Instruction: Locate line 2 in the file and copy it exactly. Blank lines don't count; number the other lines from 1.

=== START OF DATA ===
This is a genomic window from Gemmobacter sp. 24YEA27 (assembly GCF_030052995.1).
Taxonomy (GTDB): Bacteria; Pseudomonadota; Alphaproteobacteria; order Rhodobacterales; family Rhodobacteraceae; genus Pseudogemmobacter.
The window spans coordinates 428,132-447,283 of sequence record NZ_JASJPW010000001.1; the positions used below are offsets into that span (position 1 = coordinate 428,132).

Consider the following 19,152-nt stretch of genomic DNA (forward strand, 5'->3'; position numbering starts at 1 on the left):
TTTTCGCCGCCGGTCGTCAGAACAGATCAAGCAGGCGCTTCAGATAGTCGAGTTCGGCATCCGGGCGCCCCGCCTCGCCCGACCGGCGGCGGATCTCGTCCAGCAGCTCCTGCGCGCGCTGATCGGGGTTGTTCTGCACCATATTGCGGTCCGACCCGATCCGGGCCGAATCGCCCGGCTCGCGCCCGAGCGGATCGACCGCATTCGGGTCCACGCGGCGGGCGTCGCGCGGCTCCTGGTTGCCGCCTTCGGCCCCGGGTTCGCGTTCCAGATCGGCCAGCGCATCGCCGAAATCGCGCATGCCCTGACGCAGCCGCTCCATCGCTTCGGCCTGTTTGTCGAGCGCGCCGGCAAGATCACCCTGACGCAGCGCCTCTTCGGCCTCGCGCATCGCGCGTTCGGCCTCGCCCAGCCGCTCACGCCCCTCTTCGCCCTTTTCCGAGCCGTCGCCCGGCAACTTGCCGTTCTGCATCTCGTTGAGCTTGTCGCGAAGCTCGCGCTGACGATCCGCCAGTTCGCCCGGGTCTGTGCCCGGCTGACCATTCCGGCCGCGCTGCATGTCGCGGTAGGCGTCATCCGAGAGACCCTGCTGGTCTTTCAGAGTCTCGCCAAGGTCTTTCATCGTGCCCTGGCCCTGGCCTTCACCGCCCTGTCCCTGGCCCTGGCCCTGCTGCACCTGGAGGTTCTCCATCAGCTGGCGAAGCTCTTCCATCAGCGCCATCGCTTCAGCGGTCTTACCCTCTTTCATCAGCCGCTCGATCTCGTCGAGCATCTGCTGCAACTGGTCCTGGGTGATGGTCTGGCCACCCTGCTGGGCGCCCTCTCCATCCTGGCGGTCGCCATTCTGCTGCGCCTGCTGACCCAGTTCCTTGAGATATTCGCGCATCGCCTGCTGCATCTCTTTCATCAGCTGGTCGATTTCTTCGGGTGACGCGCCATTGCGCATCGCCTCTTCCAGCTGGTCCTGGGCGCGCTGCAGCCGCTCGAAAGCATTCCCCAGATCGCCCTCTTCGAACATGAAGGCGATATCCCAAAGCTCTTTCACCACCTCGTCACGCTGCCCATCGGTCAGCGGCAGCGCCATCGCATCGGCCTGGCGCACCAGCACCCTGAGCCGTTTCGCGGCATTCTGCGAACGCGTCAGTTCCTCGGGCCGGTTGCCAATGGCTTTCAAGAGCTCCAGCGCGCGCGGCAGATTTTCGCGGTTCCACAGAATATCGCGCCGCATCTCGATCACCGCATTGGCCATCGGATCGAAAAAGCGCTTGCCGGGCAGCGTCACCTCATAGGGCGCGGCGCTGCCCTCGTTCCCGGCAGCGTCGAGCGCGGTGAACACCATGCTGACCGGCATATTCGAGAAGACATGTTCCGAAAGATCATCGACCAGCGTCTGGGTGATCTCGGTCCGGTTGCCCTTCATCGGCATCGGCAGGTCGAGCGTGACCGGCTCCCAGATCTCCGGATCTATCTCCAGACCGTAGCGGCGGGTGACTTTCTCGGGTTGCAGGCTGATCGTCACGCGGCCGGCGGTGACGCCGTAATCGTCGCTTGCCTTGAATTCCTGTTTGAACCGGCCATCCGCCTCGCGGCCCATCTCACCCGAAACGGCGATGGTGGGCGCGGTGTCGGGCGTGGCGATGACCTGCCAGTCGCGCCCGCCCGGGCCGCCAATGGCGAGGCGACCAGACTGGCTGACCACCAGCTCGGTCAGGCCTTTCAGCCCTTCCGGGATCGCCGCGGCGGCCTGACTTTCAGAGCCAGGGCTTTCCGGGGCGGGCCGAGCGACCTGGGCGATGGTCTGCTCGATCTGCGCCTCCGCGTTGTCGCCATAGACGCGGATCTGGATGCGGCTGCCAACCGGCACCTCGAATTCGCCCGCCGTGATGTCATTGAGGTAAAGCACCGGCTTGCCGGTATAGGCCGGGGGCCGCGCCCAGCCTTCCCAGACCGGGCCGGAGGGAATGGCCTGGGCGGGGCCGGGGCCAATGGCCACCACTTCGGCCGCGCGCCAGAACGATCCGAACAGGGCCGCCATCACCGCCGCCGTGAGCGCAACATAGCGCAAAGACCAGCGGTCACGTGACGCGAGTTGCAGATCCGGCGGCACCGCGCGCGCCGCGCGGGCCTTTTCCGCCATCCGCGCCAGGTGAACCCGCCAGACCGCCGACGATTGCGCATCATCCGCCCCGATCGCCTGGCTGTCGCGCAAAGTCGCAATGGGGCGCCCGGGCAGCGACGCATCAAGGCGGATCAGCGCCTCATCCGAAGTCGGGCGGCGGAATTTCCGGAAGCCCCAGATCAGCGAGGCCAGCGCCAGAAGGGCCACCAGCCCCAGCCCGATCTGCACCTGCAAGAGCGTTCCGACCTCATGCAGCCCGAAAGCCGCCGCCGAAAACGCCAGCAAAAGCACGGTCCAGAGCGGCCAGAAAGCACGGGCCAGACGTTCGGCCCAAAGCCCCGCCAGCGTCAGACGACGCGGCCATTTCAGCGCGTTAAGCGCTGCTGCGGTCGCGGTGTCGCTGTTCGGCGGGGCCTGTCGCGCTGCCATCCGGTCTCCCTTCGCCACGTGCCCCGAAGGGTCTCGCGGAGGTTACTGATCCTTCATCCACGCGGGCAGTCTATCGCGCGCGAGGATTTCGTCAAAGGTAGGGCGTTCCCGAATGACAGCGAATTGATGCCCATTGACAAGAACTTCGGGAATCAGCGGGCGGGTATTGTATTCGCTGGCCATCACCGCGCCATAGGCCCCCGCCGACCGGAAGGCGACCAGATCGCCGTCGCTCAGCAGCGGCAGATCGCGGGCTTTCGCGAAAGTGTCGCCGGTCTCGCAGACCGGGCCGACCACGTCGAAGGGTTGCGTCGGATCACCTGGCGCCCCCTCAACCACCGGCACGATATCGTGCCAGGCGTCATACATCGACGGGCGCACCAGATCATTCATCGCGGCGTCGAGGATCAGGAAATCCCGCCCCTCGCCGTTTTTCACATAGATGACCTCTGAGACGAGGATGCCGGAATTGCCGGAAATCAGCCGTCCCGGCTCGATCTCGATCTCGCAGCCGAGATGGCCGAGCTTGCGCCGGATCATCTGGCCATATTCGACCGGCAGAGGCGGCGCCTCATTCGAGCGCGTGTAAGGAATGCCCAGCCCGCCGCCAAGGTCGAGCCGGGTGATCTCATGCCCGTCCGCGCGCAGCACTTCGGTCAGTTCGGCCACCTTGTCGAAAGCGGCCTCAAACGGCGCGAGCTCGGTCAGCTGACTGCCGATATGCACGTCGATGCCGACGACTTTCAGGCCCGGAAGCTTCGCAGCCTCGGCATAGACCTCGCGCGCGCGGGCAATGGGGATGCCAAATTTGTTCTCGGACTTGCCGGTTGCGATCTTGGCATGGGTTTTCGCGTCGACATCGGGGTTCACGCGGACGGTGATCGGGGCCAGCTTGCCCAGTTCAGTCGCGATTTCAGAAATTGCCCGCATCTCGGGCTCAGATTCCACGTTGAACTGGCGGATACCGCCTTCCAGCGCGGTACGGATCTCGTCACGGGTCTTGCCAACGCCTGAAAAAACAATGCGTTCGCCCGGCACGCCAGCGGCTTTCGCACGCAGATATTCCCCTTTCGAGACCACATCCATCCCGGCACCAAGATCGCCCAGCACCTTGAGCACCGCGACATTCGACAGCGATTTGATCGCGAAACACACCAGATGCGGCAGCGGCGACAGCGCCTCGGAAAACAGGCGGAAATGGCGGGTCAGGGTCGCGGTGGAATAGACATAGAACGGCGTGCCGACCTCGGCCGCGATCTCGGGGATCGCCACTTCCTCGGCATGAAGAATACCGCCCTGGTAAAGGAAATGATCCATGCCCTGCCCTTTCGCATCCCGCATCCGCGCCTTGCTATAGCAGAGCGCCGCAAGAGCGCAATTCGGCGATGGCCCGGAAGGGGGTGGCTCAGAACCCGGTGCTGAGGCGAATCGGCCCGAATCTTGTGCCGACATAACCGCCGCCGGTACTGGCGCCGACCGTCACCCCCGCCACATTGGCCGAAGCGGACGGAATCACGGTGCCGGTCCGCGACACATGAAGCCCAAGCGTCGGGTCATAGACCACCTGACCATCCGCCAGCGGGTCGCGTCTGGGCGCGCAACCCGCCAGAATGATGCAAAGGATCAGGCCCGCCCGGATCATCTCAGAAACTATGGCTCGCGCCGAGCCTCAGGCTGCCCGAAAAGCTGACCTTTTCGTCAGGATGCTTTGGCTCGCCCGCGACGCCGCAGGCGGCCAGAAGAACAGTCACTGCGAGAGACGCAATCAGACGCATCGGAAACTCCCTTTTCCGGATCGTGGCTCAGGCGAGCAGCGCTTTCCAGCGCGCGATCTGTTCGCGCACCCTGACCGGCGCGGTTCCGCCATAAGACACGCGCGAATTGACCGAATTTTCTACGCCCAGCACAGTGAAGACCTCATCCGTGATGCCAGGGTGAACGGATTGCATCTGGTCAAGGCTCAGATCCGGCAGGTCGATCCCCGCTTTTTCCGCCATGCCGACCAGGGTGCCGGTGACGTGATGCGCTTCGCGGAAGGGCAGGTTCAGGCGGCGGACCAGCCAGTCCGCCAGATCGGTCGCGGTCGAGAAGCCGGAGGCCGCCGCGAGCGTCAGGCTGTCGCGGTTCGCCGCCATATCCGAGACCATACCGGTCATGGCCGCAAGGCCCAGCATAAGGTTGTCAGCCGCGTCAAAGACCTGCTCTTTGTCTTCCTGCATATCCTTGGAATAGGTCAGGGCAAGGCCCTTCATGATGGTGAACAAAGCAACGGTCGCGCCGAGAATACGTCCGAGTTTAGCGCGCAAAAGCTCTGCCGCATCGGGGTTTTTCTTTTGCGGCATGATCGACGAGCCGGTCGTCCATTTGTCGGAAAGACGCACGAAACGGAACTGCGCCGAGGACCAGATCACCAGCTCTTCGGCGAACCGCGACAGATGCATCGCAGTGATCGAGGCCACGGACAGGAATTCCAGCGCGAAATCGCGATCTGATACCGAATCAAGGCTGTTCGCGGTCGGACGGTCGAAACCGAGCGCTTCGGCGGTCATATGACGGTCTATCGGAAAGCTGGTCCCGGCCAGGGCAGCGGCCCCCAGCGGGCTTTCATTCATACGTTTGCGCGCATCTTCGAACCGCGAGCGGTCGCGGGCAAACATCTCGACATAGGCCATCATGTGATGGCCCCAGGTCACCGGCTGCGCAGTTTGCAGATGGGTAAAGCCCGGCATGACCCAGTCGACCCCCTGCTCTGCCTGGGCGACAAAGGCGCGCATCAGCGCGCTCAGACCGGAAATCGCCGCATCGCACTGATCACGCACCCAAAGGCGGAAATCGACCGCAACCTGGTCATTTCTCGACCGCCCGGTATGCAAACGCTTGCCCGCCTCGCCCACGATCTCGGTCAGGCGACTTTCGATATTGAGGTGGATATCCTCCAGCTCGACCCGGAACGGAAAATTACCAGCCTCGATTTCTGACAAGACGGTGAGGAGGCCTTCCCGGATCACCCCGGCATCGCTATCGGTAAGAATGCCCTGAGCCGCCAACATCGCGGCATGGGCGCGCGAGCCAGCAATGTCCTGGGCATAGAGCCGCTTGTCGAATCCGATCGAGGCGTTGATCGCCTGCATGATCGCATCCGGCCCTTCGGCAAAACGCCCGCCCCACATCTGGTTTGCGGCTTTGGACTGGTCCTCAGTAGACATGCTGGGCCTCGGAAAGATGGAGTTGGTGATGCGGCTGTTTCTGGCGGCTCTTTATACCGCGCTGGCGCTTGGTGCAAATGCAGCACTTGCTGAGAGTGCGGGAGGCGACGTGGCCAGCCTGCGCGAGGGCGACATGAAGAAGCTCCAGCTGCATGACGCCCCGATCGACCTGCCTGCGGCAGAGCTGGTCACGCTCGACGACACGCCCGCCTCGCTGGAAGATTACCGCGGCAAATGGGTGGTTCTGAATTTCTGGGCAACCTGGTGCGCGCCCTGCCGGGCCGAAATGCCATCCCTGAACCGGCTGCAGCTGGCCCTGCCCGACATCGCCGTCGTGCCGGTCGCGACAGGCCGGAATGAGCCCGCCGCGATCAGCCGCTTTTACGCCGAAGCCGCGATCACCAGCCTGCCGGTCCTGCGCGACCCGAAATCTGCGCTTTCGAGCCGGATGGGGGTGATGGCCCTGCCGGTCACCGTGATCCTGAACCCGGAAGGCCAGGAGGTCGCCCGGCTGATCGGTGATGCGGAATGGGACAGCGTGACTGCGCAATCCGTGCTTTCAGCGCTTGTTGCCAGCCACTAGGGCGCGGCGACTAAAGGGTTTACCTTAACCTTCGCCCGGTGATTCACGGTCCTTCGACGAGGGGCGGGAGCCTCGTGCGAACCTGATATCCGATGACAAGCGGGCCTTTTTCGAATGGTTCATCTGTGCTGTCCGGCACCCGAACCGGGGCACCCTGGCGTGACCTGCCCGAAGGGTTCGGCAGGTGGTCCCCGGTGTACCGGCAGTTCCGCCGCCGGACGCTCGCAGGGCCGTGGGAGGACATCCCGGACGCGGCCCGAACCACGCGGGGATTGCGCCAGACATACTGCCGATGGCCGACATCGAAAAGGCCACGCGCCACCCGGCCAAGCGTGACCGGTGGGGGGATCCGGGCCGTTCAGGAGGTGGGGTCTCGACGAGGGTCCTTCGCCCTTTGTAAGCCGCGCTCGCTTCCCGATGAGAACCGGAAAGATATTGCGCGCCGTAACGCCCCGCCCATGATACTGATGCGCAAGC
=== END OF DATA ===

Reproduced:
Taxonomy (GTDB): Bacteria; Pseudomonadota; Alphaproteobacteria; order Rhodobacterales; family Rhodobacteraceae; genus Pseudogemmobacter.